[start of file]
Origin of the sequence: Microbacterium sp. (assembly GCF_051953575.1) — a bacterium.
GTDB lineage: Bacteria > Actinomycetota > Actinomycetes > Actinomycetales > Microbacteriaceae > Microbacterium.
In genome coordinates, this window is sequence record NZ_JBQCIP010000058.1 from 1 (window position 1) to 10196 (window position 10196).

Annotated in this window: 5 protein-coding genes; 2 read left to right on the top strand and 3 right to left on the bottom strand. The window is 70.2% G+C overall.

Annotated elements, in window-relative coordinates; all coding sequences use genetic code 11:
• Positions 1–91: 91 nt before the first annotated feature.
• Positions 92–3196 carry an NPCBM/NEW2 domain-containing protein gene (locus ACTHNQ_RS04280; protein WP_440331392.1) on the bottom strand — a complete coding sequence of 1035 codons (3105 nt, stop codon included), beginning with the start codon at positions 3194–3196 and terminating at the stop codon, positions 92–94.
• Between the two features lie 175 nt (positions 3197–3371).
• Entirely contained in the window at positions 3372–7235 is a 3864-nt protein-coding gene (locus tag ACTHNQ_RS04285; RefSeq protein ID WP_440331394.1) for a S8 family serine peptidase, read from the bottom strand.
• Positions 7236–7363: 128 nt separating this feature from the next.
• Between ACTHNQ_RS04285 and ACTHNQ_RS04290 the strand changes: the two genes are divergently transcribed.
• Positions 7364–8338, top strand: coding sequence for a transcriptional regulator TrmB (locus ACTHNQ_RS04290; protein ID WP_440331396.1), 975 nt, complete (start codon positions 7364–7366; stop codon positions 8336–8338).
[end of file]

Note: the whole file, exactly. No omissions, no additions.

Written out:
Origin of the sequence: Microbacterium sp. (assembly GCF_051953575.1) — a bacterium.
GTDB lineage: Bacteria > Actinomycetota > Actinomycetes > Actinomycetales > Microbacteriaceae > Microbacterium.
In genome coordinates, this window is sequence record NZ_JBQCIP010000058.1 from 1 (window position 1) to 10196 (window position 10196).

Annotated in this window: 5 protein-coding genes; 2 read left to right on the top strand and 3 right to left on the bottom strand. The window is 70.2% G+C overall.

Annotated elements, in window-relative coordinates; all coding sequences use genetic code 11:
• Positions 1–91: 91 nt before the first annotated feature.
• Positions 92–3196 carry an NPCBM/NEW2 domain-containing protein gene (locus ACTHNQ_RS04280; protein WP_440331392.1) on the bottom strand — a complete coding sequence of 1035 codons (3105 nt, stop codon included), beginning with the start codon at positions 3194–3196 and terminating at the stop codon, positions 92–94.
• Between the two features lie 175 nt (positions 3197–3371).
• Entirely contained in the window at positions 3372–7235 is a 3864-nt protein-coding gene (locus tag ACTHNQ_RS04285; RefSeq protein ID WP_440331394.1) for a S8 family serine peptidase, read from the bottom strand.
• Positions 7236–7363: 128 nt separating this feature from the next.
• Between ACTHNQ_RS04285 and ACTHNQ_RS04290 the strand changes: the two genes are divergently transcribed.
• Positions 7364–8338, top strand: coding sequence for a transcriptional regulator TrmB (locus ACTHNQ_RS04290; protein ID WP_440331396.1), 975 nt, complete (start codon positions 7364–7366; stop codon positions 8336–8338).